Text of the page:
A&E / Archive

Action and justice come just In Time

I must admit that I wanted to see “In Time” because I am deeply in love with Justin Timberlake. After viewing the film, I was stunned to find that it also presents an intensely rich message and I am confident that Timberlake’s acting career will continue to soar.

“In Time” is set in a bleak near-future where time is currency. Everyone gets the first 25 years free, and after that one must “buy” more time. You work for time, you loan time and you steal time. The poor run everywhere because they can’t afford to waste seconds. The wealthy can live to be well over 100 years old and spend their days gambling with their time, or living in fear that they will be robbed of their lives. The rich can be immortal as long as they keep time out of the hands of those in the ghettos.

Will Salas (Timberlake) is poor and comes into an immense fortune—a whole century—from a man who has lived so long that he is willing to give his time freely. In fact, he gives Salas all of his time, committing suicide to end his life of suffering.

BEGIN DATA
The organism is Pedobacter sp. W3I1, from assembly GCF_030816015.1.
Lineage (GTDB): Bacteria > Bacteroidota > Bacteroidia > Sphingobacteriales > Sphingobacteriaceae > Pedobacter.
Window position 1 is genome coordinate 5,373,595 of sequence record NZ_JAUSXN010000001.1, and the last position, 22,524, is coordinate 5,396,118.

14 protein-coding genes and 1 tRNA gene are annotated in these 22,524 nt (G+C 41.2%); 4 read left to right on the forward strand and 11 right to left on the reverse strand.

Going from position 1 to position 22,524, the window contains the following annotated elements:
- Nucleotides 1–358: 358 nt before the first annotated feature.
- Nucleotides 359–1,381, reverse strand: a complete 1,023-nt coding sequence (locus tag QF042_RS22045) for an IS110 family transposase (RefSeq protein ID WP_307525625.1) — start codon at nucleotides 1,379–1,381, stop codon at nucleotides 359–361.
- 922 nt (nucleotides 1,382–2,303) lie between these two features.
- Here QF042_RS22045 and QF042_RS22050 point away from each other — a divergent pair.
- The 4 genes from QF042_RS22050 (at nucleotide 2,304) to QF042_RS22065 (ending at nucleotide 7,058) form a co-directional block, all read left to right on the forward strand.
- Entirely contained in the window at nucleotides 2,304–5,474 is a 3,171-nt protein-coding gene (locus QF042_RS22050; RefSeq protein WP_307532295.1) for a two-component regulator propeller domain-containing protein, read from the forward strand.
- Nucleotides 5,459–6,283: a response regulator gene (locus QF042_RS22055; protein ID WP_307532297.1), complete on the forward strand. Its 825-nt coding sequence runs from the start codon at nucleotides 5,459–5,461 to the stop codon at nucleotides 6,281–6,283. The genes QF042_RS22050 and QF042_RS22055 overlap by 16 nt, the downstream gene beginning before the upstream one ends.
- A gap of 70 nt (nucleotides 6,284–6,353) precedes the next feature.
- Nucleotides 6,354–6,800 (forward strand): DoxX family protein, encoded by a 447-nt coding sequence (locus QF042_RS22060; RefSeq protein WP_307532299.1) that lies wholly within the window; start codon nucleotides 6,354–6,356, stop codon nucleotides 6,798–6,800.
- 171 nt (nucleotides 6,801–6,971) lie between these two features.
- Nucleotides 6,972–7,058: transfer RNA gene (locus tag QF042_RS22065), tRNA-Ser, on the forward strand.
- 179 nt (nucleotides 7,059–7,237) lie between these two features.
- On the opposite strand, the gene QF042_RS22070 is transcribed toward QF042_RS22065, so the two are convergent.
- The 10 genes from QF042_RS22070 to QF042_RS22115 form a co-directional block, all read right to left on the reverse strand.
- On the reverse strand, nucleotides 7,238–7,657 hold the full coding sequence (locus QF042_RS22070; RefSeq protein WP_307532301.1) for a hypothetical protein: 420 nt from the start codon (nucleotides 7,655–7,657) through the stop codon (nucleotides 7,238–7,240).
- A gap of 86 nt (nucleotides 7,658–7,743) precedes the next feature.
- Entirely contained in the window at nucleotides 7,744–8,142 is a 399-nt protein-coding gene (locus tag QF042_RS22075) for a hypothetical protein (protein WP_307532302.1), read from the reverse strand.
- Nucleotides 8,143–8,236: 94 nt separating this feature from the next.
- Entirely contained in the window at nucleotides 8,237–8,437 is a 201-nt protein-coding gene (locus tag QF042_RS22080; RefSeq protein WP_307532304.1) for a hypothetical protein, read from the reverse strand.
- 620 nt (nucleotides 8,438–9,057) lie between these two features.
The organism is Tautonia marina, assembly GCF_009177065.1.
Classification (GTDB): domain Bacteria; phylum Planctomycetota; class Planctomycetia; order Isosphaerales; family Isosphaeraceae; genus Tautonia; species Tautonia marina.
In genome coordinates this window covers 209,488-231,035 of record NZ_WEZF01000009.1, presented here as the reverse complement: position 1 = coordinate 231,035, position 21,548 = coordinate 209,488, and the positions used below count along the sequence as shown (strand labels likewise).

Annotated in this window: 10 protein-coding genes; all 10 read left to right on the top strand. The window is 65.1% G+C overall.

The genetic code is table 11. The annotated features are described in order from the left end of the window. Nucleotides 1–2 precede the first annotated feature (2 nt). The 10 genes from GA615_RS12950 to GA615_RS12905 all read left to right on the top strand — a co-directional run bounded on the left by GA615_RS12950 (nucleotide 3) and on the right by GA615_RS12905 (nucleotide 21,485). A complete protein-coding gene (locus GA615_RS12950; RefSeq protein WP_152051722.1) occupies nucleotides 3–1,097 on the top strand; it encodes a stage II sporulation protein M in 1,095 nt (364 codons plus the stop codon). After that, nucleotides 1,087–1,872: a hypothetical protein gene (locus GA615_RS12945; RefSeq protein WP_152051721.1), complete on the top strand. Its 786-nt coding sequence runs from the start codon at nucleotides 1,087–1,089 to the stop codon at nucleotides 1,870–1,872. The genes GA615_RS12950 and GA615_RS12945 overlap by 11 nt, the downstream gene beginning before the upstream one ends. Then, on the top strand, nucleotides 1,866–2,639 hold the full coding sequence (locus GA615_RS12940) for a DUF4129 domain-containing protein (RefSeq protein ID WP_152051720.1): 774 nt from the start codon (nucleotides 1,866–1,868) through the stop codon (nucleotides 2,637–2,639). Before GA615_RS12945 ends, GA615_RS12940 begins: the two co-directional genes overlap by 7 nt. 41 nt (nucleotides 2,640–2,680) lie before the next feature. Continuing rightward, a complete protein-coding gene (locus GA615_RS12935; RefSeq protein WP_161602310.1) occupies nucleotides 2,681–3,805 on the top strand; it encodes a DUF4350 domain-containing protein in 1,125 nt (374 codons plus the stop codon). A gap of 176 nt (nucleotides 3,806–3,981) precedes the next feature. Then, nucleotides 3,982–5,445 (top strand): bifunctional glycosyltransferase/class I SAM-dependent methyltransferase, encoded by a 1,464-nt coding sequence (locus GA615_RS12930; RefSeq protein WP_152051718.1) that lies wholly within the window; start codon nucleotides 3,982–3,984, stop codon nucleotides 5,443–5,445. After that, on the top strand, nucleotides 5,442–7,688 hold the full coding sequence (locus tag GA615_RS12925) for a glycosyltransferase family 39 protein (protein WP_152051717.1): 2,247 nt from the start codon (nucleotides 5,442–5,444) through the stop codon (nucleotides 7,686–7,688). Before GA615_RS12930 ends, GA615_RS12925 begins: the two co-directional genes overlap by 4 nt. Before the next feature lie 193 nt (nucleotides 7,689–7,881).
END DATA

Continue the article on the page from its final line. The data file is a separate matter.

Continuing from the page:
The action begins when a Timekeeper, played by Cillian Murphy, comes to suspect that Salas has stolen the time. Even more trouble comes when Alex Pettyfer’s character, a Minuteman who basically hunts down weaklings in the ghetto and forces them to fight for their time, comes after Salas.

The film’s plot is complicated, but it is also rich with ideas about social justice and the gap between the rich and the poor.

0Stylistically, “In Time” mixes the old and the new. The metropolises are futuristic but the cars look like classic ‘70s hot-rods.

The action is fast-paced, which I liked because I can only take so many screeching tire wheels.

Although the acting is at some points stale and the constant cuts to glowing green clocks are repetitive, the story is intense enough to eclipse those factors.

Timberlake gives a deeply stoic and yet charming performance.

The characters are in a constant state of urgency, which in itself is thrilling. They are literally running for their lives.

The theme of distributing the wealth of time, even with mortality looming just over the horizon, restores hope in humanity.

Approaching the film from a Christian perspective, “In Time” really makes you consider how you spend your God-given time.

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